Ron Howard's time across the pond looks like it has been good for him. With the exception of Talladega Nights: The Ballad of Ricky Bobby, I've never been a fan of racing movies. I realize that death lurks around every curve, but, from a spectator's perspective, auto races are about as thrilling as Major League baseball games. There's a lot of monotony in those laps (and innings).
I feel the same about Howard's stolid filmmaking style — have you seen The Da Vinci Code lately? — so when I learned he was the director of Rush, the story of the 1970s rivalry between Formula One race-car drivers Austrian Niki Lauda and Brit James Hunt, I didn't exactly put it on my must-see list of 2013.
But after watching this revved-up UK trailer for the movie, I've changed my mind. I'm now eager to see Rush, if only to determine whether Howard has shaken up his filmmaking style as much as this clip indicates. To use a punny driving term: he looks like he's really released the clutch on his safe style. There's real tension and unpredictable energy in this footage, which was shot in the UK and Germany, as well as a kind of feckless romance that is so Seventies. (As Hunt, the rakish Chris Hemsworth, says in voiceover: "The closer you are to death, the more alive you feel." Oh yes, and Olivia Wilde plays 70s model Suzy Miller.)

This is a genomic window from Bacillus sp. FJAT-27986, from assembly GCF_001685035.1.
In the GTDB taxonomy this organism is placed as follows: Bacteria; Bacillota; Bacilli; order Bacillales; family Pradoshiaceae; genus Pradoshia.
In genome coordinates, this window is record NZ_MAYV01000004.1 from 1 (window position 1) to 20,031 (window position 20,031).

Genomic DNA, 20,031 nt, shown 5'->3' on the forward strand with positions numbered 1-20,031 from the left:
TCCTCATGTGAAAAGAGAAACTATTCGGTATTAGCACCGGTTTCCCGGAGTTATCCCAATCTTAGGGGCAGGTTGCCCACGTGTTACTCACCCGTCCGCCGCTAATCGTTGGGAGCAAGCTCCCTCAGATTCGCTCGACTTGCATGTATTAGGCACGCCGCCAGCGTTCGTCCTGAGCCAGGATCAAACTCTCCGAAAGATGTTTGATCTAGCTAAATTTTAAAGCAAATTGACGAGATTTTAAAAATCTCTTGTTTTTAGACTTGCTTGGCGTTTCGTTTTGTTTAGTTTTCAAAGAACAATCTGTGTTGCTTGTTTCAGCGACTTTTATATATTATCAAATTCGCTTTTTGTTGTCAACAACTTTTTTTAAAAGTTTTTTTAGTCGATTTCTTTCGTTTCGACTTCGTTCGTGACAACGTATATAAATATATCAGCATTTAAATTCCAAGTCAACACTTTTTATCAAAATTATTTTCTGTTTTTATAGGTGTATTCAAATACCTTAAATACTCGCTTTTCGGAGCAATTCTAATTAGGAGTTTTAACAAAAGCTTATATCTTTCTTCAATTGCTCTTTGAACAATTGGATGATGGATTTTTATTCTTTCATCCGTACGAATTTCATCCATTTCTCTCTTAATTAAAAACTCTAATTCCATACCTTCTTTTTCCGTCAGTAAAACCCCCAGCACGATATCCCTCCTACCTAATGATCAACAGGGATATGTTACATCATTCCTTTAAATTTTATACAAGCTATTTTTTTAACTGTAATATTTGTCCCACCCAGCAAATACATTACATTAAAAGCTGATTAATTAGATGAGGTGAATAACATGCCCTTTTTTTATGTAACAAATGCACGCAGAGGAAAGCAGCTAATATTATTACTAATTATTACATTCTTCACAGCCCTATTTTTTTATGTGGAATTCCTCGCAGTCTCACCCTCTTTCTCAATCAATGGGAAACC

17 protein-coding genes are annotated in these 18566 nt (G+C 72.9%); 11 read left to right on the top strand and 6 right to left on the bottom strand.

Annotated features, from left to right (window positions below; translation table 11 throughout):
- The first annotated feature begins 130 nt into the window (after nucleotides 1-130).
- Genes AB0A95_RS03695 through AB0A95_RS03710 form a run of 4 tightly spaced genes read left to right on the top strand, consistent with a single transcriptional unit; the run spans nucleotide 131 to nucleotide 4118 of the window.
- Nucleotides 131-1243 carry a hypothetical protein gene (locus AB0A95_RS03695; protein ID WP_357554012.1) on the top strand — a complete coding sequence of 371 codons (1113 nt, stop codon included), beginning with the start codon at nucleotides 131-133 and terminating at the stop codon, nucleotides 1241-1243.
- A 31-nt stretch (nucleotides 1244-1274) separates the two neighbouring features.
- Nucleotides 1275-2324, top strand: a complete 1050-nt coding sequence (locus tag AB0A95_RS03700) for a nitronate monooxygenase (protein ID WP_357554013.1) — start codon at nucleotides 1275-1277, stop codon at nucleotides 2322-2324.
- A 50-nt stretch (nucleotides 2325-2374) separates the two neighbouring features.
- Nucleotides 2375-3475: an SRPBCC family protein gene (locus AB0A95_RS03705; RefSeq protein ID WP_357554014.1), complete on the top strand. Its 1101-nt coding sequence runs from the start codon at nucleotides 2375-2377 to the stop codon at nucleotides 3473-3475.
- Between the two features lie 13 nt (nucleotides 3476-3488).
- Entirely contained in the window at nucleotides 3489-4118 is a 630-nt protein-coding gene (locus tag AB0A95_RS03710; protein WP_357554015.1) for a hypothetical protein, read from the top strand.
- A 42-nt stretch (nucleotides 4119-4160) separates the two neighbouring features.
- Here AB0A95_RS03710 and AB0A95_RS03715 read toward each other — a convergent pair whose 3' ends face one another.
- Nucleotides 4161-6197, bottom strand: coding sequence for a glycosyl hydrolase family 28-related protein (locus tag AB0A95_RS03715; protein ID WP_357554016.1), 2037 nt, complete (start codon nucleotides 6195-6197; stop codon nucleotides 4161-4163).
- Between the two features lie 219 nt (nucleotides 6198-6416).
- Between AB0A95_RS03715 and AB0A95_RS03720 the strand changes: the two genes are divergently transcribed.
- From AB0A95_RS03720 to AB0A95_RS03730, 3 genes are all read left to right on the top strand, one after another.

And pay special attention to Daniel Brühl, who may not be as handsome as Hemsworth, but is much more compelling as Lauder, the Austrian driver who was horribly burned in a crash at the 1976 German Grand Prix. Remarkably, he returned to the track six weeks later to keep Hunt from knocking him from his standing as the number-one ranked drive in the world.
The actual outcome of that race is rather anticlimactic in movie terms — Lauda retired from the race — so it will be interesting to see whether Howard can make it pay off dramatically. That said, the film's September release date — when the film industry is getting into the awards-season mindset in earnest, suggests that he's found a solution. I'll be watching.
Ron Howard's Shakes Up His Filmmaking Style With Rush
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